Rallying a classic car across the country is as brutal as joyous a task. It was a tough week. Driving 12 hours a day through dusty gravel road in a noisy car with the heating turned on almost half the time was so exhausting that we fell asleep every day right after we pitched our tent, had some food, and took care of the inevitable maintenance of the car. All that, with just one watch on my wrist. As you might imagine, it was not an easy decision. But in the end, the Fratello × Oris Divers Sixty-Five was a worthy companion.

I consider myself a fast-thinking and decisive person. Despite that, I could not decide what watch would be the best companion for a classic car endurance rally. I blame the lack of experience and my naivety. If you read my recent piece, you know I was a little bit all over the place before the rally. My heart wanted to take a vintage watch, but my brains held me to the ground. I was fully packed, with my shoes on, when I stepped in front of the safe, facing the final call. I decided to take Fratello × Oris Divers Sixty-Five for a trip only two minutes before we left the house. We just got back from the rally. Honestly, I couldn’t have picked a better watch for the trip.

Camping on the top of the hill

At the end of the third day of racing, we had 1,037km on the odometer. The Roadbook suggested three camping options around. We liked the first one the most. Grassy ridges of meadows with views of the mountains, the road to the top passes right by the church. The road up was adventurous, but the views were satisfyingly rewarding. After three days, we were pretty synced with my wife. Without any chatter, I pitched the tent while she made some food. I remember carefully placing the camping chairs with the idea of sipping a drink with my wife. Wishful thinking…

Sorting out the over-heating problem

I know my Prelude well; it has been my reliable daily beater for six years. The temperature control has never moved from the safe zone before.  That day we almost boiled the engine. As seen in the image gallery, the temperature control nearly jumped from its position. I was so afraid, so we took breaks to cool the engine down. The climb was so long and steep that there wasn’t a minute for Prelude’s engine (and brakes) to take a cooling break. The descent was so intense that I had to stop the car for 20 minutes, as I could smell the brake pads burning. I knew some work had to be done.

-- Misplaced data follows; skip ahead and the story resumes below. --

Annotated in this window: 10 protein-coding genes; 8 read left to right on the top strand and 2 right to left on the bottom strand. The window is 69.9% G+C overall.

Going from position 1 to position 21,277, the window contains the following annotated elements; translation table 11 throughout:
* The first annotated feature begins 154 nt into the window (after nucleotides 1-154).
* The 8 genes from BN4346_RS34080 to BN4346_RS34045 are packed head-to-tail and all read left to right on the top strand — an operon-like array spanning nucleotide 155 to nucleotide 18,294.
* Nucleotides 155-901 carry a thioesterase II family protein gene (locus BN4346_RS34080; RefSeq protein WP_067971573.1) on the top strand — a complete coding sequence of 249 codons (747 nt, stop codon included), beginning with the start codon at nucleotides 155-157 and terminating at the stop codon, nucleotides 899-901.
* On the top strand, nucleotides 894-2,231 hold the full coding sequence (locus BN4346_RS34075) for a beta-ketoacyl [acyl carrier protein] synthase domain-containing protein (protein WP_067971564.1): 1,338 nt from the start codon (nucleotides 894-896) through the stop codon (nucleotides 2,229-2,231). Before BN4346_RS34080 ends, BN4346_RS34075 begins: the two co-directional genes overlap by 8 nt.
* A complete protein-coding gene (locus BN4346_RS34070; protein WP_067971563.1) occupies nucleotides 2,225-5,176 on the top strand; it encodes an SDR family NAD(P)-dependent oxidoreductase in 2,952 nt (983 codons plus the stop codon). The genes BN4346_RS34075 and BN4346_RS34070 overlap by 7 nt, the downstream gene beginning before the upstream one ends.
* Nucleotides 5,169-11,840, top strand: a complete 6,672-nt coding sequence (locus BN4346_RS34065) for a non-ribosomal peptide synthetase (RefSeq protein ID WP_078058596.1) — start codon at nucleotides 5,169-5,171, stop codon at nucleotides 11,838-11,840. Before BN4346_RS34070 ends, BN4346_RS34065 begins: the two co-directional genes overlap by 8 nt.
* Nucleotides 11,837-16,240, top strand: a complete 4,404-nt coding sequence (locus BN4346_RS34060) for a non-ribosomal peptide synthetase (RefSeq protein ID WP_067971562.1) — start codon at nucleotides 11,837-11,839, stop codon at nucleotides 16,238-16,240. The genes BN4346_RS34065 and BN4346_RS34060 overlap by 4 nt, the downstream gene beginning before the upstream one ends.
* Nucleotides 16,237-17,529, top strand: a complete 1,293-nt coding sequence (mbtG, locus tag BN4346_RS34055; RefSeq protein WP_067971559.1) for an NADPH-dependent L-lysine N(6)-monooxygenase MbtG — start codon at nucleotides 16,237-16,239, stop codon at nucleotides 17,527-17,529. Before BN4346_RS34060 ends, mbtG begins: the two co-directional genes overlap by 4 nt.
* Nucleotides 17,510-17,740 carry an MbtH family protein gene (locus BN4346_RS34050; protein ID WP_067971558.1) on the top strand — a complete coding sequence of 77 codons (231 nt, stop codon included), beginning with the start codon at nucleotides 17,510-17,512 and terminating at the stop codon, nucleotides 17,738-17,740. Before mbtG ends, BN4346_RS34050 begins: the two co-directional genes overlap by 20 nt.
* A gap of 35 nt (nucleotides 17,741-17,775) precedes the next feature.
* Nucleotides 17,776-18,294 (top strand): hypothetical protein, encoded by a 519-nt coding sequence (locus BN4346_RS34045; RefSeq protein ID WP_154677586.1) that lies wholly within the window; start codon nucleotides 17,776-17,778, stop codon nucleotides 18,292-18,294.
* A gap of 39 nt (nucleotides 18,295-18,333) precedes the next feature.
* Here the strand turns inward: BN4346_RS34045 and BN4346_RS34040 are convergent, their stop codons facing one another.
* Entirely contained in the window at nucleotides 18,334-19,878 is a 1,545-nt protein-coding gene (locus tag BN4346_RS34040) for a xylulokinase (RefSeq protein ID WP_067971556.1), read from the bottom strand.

The fan we installed the night before died the next day.

I looked at the empty camping chairs. Then I looked back at our car. Instead of a mountain view drink, we opened a bonnet and decided to dive into preparations for the next day. It was already dark outside. I shined my flashlight toward my skilled brother, who drove the second car. He helped me install the backup fan I took as a spare part in case the original died. It was actually working fine, just not designed to handle such strain. To be safe, we decided to install the second fan in parallel. Jan used the wiring for the additional Lucas driving lights and connected the fan. We finished at midnight. My wife was already sleeping. I gave our empty camping chairs one last pained look and slipped into my sleeping bag.

Three minutes before the epic storm…

An unexpected storm

The following day I woke up to the sound of thunder. I unzipped the tent and enjoyed the mountain view for a brief moment. A minute later, I woke up my wife and started packing. I thought we might get some rain, but what happened next caught me totally unprepared. Nature takes every opportunity to teach us a lesson. It happened in seconds. The wind was so strong that my brother’s tent was almost blown away. It only didn’t, thanks to my quick-thinking nephew holding it down.

Three minutes after the storm. Happy we survived and found some dry clothes.

Still in my pajamas, rushing around to hide all the important stuff in the car, I got completely soaked. I shouted to my wife to leave everything and hide in the car. I could only try to shield her with my body against the raindrops, which fell so hard that they felt like razor blades. We secured all the equipment and took refuge in our cars. It was an incredible effort. It was only the morning, but we were utterly exhausted. We were also left speechless and shaking from the cold and the shock. We both realized how small and defenseless we were against nature’s brutal and sudden power.

The Fratello × Oris Divers Sixty-Five taking a rainy break

The test you never want a vintage watch to undergo

After the storm was gone, we got out of the car and started to collect our stuff the storm didn’t take away. I was happy to realize we hid all the power banks, phones, walkie-talkies, and gas cookers. I was still in my fully-soaked pajamas that hung off me, heavy with water. At that moment, I realized I still had a watch on my wrist. I also realized that if I had worn my Seiko Rotocall, which I really wanted to and almost did. The rain would have almost certainly killed it. Not sure about how the Gallet Clamshell would have fared, but I am happy I didn’t have it on my wrist.

Thoughts on my choice of watch

This experience shattered all the preconceived notions I held before the rally. I considered wearing a vintage watch because I thought I’d always be ready to put it away should a critical situation arise. I tried to picture the kind of situations I’d be faced with. If our car gets stuck, I’d have put it down on the dashboard panel before stepping out to get it out of the mud. I could also easily remove it if I needed to work in the engine bay. The situations where you could damage your watch are countless on the road.